Yesterday I published a statement from the author Ghada Karmi about the pain of visiting her family’s former house in Jerusalem in 2005 at the invitation of then-New-York-Times bureau chief Steve Erlanger. The Times owns an apartment built atop that house. I asked Erlanger, now the newspaper’s London bureau chief, if he wanted to respond to the account. He wrote:
You’re asking me to react to something you’ve already published, which is fine.
I would only point out that I contacted Ghada after I read her memoir [In Search of Fatima, 2002], which ended with her inability to get inside the house of her childhood, and I wanted to help her do that. It was not meant as a polemical gesture but a human one for a writer I admired.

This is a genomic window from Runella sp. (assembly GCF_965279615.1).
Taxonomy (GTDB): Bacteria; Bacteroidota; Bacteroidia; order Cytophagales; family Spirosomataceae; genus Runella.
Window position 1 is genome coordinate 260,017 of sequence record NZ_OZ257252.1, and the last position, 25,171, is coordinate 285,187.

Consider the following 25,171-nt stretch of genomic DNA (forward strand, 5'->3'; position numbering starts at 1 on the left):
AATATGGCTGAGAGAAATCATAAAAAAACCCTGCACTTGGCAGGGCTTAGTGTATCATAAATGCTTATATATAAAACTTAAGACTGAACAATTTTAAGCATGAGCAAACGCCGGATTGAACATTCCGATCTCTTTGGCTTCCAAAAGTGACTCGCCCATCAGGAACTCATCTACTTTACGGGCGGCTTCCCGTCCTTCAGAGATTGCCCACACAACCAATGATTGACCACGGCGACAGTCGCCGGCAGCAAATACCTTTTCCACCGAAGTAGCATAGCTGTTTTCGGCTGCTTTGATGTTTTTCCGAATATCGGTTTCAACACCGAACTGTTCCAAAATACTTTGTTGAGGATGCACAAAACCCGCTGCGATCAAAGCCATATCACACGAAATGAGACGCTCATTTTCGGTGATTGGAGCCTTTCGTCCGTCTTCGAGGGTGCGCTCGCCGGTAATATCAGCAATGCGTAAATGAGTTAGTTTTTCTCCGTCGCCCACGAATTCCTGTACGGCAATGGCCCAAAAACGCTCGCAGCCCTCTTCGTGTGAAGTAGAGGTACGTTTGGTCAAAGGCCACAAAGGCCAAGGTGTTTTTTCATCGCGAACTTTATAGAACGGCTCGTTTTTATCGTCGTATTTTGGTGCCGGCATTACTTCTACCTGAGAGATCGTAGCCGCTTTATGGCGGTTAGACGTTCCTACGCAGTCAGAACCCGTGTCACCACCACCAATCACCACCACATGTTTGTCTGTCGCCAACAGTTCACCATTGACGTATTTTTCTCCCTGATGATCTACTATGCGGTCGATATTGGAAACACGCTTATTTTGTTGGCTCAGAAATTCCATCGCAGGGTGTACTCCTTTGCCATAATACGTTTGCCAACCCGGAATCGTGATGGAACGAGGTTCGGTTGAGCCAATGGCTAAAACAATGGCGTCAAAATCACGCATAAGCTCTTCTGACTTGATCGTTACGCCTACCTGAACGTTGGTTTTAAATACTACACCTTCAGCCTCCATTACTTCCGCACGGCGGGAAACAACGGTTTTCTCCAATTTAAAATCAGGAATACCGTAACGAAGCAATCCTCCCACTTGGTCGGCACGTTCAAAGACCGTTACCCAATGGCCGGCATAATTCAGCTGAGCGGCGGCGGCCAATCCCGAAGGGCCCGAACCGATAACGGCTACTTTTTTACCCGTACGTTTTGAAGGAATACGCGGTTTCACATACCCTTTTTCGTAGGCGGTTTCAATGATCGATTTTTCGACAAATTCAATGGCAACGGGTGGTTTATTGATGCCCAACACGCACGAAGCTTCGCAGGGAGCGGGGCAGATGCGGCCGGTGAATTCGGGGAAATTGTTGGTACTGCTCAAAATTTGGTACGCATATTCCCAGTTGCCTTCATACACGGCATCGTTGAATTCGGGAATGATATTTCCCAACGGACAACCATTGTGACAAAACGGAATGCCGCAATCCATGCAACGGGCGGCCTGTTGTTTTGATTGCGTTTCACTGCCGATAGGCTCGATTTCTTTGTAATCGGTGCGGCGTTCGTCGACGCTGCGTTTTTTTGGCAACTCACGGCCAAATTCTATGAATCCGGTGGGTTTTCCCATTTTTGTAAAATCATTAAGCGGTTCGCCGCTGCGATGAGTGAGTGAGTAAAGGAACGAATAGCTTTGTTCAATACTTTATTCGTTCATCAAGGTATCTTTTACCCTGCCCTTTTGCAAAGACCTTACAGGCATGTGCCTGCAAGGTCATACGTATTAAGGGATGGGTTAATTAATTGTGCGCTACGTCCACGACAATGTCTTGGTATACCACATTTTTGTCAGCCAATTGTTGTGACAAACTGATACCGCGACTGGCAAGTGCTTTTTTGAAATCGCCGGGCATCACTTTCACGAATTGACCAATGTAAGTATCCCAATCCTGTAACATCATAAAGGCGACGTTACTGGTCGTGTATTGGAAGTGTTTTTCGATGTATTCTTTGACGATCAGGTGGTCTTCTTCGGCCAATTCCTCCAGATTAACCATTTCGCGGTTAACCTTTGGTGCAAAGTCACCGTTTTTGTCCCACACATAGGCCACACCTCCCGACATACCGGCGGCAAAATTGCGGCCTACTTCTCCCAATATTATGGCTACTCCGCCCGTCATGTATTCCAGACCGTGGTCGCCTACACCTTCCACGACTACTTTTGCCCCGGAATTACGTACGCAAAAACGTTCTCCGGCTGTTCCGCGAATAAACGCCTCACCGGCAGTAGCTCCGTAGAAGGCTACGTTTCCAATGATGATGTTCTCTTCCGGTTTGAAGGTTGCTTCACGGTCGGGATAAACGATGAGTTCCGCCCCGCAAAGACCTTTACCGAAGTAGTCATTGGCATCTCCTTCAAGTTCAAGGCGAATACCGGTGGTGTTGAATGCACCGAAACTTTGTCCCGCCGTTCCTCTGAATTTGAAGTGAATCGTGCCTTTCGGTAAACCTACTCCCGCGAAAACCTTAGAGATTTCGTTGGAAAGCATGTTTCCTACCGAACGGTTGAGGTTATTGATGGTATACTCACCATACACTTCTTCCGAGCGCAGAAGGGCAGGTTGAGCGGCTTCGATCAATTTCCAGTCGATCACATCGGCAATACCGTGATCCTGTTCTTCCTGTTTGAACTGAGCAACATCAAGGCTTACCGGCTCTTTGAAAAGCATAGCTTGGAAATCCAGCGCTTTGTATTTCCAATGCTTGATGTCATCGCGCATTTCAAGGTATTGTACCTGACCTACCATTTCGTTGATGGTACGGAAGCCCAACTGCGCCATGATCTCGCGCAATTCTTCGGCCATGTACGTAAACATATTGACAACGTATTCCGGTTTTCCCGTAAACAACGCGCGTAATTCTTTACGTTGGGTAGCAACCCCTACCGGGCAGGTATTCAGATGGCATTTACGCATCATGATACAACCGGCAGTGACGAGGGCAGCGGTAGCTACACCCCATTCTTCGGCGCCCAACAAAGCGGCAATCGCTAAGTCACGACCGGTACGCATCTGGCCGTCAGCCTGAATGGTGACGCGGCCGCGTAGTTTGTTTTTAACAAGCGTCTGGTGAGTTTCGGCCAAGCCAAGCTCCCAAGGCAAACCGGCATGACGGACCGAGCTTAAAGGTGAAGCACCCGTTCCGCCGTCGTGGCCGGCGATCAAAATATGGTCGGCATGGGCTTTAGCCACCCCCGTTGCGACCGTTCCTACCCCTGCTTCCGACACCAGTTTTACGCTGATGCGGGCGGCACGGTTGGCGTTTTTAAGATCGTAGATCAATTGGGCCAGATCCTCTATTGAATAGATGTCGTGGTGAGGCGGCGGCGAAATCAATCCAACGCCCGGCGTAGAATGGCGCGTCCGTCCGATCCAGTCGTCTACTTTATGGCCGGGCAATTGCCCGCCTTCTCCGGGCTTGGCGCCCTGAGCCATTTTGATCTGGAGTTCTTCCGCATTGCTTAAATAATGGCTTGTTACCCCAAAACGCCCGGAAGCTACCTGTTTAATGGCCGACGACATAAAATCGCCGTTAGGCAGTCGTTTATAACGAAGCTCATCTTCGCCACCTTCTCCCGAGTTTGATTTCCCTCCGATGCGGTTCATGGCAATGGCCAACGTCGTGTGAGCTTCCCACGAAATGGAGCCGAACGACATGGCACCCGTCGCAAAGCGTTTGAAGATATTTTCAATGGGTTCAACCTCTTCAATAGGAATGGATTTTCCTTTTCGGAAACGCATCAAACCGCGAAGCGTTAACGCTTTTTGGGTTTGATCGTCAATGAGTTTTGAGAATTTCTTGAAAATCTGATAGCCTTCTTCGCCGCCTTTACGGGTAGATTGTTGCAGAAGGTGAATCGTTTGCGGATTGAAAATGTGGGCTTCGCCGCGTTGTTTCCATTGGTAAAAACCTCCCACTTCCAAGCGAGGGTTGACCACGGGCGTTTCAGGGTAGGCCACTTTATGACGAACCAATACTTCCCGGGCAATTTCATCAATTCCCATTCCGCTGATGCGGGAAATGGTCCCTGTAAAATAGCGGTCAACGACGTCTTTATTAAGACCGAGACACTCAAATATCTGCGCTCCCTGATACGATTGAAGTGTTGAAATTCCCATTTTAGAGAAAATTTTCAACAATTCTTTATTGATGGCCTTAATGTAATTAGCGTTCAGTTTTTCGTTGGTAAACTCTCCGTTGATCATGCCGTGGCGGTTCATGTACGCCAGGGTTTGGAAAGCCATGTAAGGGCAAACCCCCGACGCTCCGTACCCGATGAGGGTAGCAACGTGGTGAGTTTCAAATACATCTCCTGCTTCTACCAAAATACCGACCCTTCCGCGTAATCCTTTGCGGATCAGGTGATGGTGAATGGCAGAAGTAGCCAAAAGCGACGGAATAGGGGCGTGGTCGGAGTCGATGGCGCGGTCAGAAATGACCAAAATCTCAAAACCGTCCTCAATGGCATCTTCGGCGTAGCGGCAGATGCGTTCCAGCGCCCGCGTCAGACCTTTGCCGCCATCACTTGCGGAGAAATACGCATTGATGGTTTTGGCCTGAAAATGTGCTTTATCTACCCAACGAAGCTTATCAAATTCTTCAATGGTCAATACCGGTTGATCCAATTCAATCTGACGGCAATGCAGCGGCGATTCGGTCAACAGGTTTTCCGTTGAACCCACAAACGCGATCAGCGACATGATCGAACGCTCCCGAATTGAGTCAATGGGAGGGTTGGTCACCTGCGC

I also want to emphasize that the New York Times does not own the Karmi house and New York Times correspondents do not live in the Karmi house. An Israeli family does.
Ghada herself notes that we were living “in an apartment which had been built on the top of our house. Our house was a villa on one floor. They don’t have two stories. But this had been built at some time. The New York Times bought it in like 1983. And its bureau chiefs have been living in it ever since.”
Sometime in the 1960’s, I believe, certainly years after Palestinians fled or were pushed out of the area, someone built a two-story dwelling on the roof of the single-story Karmi house, which is legally separate from it and shares no living space with the Karmi house.
I believe Tom Friedman bought it for the NY Times in the early 1980’s, perhaps 1983.
We’ve been through this before, but your own article implies that the New York Times and its reporters occupy the same house in which Ghada grew up. That is not true.